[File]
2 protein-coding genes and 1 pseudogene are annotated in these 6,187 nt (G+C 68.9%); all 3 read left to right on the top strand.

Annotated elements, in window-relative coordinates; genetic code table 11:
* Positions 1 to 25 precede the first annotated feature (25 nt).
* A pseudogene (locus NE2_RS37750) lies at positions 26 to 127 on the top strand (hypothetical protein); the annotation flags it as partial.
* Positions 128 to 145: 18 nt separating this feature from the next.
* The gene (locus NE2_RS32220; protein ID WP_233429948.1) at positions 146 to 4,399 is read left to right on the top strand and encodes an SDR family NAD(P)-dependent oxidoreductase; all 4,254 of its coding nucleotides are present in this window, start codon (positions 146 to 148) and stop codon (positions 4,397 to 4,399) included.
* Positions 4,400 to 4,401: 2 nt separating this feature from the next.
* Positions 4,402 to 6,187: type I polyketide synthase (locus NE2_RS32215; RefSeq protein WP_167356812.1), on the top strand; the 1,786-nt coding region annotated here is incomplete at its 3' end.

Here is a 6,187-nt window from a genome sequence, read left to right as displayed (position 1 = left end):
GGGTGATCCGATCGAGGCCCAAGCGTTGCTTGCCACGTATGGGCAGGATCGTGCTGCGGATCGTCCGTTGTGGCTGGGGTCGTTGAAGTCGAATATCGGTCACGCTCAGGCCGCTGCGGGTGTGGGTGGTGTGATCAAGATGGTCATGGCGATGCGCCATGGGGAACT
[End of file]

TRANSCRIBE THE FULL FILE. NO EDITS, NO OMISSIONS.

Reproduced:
2 protein-coding genes and 1 pseudogene are annotated in these 6,187 nt (G+C 68.9%); all 3 read left to right on the top strand.

Annotated elements, in window-relative coordinates; genetic code table 11:
* Positions 1 to 25 precede the first annotated feature (25 nt).
* A pseudogene (locus NE2_RS37750) lies at positions 26 to 127 on the top strand (hypothetical protein); the annotation flags it as partial.
* Positions 128 to 145: 18 nt separating this feature from the next.
* The gene (locus NE2_RS32220; protein ID WP_233429948.1) at positions 146 to 4,399 is read left to right on the top strand and encodes an SDR family NAD(P)-dependent oxidoreductase; all 4,254 of its coding nucleotides are present in this window, start codon (positions 146 to 148) and stop codon (positions 4,397 to 4,399) included.
* Positions 4,400 to 4,401: 2 nt separating this feature from the next.
* Positions 4,402 to 6,187: type I polyketide synthase (locus NE2_RS32215; RefSeq protein WP_167356812.1), on the top strand; the 1,786-nt coding region annotated here is incomplete at its 3' end.

Here is a 6,187-nt window from a genome sequence, read left to right as displayed (position 1 = left end):
GGGTGATCCGATCGAGGCCCAAGCGTTGCTTGCCACGTATGGGCAGGATCGTGCTGCGGATCGTCCGTTGTGGCTGGGGTCGTTGAAGTCGAATATCGGTCACGCTCAGGCCGCTGCGGGTGTGGGTGGTGTGATCAAGATGGTCATGGCGATGCGCCATGGGGAACT